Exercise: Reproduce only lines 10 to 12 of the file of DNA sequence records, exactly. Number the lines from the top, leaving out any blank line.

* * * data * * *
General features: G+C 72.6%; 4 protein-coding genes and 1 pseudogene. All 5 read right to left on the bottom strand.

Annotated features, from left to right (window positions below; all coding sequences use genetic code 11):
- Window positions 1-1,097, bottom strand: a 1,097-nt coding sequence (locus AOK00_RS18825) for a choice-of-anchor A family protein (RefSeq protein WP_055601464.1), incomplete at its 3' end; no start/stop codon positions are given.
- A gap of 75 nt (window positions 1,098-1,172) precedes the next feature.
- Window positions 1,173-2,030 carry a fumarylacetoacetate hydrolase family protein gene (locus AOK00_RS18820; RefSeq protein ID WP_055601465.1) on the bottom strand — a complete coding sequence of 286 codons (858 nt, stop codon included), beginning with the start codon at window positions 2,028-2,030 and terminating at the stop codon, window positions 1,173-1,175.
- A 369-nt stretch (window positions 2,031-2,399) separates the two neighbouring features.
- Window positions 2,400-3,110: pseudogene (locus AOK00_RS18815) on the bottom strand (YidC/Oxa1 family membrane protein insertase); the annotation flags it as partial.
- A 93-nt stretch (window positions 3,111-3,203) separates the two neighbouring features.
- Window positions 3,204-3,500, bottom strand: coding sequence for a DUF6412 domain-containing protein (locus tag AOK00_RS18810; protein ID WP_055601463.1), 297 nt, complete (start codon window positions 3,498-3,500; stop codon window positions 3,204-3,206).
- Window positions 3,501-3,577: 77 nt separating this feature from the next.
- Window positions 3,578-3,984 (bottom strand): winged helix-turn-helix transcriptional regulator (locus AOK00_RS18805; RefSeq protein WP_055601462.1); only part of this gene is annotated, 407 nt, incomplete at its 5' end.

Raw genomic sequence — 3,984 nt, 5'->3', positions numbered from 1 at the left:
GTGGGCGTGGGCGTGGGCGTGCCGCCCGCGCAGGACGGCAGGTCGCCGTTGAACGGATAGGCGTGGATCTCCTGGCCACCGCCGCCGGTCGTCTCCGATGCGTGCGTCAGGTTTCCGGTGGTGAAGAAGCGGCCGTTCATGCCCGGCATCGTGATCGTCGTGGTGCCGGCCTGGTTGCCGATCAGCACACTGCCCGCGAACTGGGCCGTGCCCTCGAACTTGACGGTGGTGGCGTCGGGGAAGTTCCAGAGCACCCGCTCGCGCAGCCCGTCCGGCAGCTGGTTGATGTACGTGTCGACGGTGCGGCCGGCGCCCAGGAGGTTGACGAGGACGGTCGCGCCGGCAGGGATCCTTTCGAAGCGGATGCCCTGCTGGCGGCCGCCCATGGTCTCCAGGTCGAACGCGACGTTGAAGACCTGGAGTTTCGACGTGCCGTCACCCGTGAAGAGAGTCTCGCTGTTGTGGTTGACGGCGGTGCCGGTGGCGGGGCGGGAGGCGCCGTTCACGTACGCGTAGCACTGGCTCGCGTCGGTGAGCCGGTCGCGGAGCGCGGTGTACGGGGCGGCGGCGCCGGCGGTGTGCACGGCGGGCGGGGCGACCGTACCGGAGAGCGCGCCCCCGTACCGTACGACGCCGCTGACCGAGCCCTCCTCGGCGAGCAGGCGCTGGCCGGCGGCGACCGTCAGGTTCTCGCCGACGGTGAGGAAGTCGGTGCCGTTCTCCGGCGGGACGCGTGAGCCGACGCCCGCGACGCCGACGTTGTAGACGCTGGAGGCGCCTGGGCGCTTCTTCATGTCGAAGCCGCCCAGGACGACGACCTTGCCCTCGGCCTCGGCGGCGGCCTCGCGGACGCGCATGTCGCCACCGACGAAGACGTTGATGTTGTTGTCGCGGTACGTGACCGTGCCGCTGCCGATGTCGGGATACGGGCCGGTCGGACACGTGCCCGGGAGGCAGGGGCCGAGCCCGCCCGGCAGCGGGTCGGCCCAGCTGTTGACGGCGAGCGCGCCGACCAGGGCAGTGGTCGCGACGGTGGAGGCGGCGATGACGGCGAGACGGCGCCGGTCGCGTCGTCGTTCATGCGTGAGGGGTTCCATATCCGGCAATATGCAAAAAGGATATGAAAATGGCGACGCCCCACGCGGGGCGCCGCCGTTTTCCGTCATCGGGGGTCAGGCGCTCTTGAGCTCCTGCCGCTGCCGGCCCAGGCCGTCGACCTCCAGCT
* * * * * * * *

- Window positions 3,501-3,577: 77 nt separating this feature from the next.
- Window positions 3,578-3,984 (bottom strand): winged helix-turn-helix transcriptional regulator (locus AOK00_RS18805; RefSeq protein WP_055601462.1); only part of this gene is annotated, 407 nt, incomplete at its 5' end.

Raw genomic sequence — 3,984 nt, 5'->3', positions numbered from 1 at the left: